When we left off at part two we had a pile of photos that had come out of the old albums and were ready to be put into brand new pocket page protectors.
I wish that I would have counted the number of hours that it took for this entire project. I know it hugely exceeded the time frame I had initially planned.
I am, however, so happy that I took this project on and I really appreciate all the help that I got to finish it. A recently I made the trek to visit my grandparents and show them the albums. I should have taken a video of my grandpa's reaction. He was thrilled. I spent a couple of hours sitting at the table with him. We listened to stories he had to tell about the photos that we had put into the albums. I wrote a lot of them down. I can't wait to spend more time with him going through the albums.
Here are a few of the finished pocket page spreads:
These pages were done with the We R Memory Keepers Farmers Market journaling cards. This is the perfect collection if you're doing a vintage or heritage project. The colors are perfect for vintage photos. I love that they're made with a soft color palette so that vintage black and white photos stand out.
This page was made using the We R Memory Keepers Captured line. I used these cards for the colored photos. I loved how the bold colors complimented the photos that were taken in the 70's and 80's.
You'll notice a lot of blank journaling cards. I will fill those out when I can visit more with my grandparents. I'll write their stories on those blank cards.
When we were finishing up with this project I made a list of things we learned while doing this project.
What we learned:
- Each photo needs to have a name (first and last) and a date. Nowadays it's especially important for digital files. Name your files with the person's name who is in the photo. We found many photos that had just a first name and so so many that didn't have a date. I don't put a first and last name on every page I create but I do keep them in albums by person (I have an album for each member of my family).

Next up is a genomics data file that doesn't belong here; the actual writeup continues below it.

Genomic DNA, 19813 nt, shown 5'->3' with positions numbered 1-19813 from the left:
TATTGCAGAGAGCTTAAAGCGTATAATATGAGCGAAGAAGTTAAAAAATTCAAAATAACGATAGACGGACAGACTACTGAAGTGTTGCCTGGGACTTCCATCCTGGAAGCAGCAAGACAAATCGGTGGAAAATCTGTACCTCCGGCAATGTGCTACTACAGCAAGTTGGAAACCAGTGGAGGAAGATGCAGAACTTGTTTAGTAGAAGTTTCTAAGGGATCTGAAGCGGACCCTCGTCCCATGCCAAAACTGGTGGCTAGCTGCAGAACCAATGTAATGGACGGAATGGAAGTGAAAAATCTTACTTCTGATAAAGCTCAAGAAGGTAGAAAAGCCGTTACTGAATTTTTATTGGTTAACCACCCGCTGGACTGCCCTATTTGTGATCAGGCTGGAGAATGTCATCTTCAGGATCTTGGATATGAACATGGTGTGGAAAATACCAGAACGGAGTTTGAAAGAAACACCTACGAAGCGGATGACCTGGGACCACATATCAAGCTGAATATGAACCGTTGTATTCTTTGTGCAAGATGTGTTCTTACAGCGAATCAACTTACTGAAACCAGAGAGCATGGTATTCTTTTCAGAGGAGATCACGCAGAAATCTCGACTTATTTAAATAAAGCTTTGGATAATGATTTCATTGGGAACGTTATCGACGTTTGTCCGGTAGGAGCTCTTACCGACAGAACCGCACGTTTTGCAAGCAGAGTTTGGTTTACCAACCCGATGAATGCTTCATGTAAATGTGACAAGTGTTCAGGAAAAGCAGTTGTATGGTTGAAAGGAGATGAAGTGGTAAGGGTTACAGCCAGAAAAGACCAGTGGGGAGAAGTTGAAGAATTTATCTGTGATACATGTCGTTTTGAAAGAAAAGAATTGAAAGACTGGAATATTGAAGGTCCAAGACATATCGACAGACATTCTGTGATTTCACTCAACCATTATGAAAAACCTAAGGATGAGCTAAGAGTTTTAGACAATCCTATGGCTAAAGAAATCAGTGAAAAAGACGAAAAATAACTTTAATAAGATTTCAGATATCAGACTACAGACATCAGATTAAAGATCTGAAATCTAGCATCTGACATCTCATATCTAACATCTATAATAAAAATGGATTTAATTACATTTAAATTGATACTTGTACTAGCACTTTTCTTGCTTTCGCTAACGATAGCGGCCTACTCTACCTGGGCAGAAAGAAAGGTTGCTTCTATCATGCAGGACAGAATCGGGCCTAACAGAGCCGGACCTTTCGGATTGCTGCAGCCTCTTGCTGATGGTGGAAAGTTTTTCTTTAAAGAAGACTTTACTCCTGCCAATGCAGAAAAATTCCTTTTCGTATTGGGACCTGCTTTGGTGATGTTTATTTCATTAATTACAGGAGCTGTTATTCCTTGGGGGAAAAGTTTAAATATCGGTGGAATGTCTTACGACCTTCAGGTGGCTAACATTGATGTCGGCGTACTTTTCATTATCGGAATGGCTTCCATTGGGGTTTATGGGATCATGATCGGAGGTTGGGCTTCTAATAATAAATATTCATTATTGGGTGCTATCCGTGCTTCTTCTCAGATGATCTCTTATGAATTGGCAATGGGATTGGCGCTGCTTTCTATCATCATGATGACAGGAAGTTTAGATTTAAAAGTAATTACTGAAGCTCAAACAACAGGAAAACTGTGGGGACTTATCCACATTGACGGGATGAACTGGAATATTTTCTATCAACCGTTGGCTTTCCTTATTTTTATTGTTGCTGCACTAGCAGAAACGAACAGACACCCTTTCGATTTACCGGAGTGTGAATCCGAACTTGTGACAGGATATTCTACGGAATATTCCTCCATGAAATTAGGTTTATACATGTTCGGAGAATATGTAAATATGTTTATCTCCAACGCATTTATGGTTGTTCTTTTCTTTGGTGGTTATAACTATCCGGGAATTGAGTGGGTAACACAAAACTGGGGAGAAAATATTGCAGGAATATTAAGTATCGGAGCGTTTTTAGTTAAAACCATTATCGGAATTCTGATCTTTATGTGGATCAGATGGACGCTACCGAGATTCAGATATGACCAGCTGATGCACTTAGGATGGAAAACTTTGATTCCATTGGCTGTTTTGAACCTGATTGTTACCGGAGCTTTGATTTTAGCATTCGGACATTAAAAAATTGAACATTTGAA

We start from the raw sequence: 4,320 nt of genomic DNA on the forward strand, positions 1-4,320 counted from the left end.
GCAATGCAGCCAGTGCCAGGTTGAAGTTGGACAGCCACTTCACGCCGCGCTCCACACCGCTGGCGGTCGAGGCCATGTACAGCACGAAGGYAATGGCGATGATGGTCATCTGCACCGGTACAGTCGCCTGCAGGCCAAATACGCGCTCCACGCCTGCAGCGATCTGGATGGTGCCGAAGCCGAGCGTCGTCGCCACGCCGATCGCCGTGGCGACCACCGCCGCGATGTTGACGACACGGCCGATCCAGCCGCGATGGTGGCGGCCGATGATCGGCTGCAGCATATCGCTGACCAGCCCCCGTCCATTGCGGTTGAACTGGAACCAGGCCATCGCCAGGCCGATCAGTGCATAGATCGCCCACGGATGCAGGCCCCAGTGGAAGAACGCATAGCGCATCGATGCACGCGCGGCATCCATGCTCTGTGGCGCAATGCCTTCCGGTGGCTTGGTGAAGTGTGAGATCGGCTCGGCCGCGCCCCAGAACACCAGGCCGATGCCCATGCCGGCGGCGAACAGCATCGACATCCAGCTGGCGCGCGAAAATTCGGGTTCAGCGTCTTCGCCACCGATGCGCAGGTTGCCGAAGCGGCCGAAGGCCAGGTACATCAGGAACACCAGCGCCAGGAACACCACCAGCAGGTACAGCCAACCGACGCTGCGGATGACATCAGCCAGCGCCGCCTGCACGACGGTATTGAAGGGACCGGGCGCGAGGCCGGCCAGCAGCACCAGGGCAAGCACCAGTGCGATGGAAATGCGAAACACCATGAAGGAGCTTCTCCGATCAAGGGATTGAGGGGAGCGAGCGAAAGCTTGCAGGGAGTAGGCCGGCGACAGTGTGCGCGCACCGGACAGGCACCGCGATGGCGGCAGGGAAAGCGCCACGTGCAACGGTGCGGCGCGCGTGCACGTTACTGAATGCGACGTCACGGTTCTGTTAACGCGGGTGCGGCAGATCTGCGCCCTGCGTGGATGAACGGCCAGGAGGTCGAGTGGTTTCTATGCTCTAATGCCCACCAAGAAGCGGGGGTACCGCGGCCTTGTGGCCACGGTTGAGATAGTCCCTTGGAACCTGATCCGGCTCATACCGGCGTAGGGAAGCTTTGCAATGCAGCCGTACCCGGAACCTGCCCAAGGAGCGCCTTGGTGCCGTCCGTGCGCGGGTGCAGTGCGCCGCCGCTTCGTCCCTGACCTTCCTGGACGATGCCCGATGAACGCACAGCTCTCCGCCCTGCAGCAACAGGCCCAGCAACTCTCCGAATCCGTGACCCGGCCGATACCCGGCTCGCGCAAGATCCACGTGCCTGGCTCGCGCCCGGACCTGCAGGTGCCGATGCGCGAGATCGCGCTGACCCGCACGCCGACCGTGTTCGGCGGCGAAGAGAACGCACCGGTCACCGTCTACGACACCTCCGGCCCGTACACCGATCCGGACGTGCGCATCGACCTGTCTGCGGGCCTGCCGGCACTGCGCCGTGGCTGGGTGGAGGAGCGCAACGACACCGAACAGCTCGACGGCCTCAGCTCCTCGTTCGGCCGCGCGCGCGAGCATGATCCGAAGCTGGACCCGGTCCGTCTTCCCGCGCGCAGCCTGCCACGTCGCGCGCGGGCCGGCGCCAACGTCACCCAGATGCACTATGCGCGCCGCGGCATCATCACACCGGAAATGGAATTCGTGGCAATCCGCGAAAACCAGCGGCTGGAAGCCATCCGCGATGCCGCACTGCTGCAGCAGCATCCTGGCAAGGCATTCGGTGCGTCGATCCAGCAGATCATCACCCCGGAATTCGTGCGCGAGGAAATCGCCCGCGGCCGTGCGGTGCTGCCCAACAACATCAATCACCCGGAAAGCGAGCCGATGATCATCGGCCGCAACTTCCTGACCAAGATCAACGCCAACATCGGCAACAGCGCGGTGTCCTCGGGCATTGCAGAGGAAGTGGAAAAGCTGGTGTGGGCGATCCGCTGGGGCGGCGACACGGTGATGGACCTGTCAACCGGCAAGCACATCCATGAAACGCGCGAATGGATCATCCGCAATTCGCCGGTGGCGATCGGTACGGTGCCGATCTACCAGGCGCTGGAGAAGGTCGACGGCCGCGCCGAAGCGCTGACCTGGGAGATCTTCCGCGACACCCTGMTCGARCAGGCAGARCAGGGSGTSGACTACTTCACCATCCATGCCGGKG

- Don't write on the photos! Don't write on the front (or the back) of the photo. The ink will most likely bleed and become unreadable. If you really need the information permanently attached to the photo write or type the information on an archival quality label and then adhere the label to the back of the photo.
- Don't permanently adhere irreplaceable photos. We used hundreds of photos on this project. I wanted to make sure that the photo could be taken out and then replaced if needed. I also wanted to make sure that if there was any information or handwriting on the back of the photos that it could be seen if needed.
- Use archival quality products as much as possible. Nowadays most products are archival quality. You'll see a lot of them that say "acid free" those are the products you want to use. The old "magnetic" albums from the 80's are the ones that have glue that are made with acid. That's what was ruining my photos. You do need to be careful with some of the embellishments that are popular today. Wood veneer and cork are not archival quality and shouldn't ever touch your photos.
- Write your stories down! Write your own stories down, even if there are not photos to go with the stories. My grandparents told so many stories that didn't have photos. The memories were sparked by a photo they saw in the albums.
Here is a list of supplies I used for this project:
We R Memory Keepers Farmers Market
We R Memory Keepers Captured
We R Memory Keepers Albums
We R Memory Keepers Photo Sleeves
Photo, Slide, and Negative Scanner
Waxed Dental Floss
Project Life Journaling Pens
Self Adhesive Photo Corners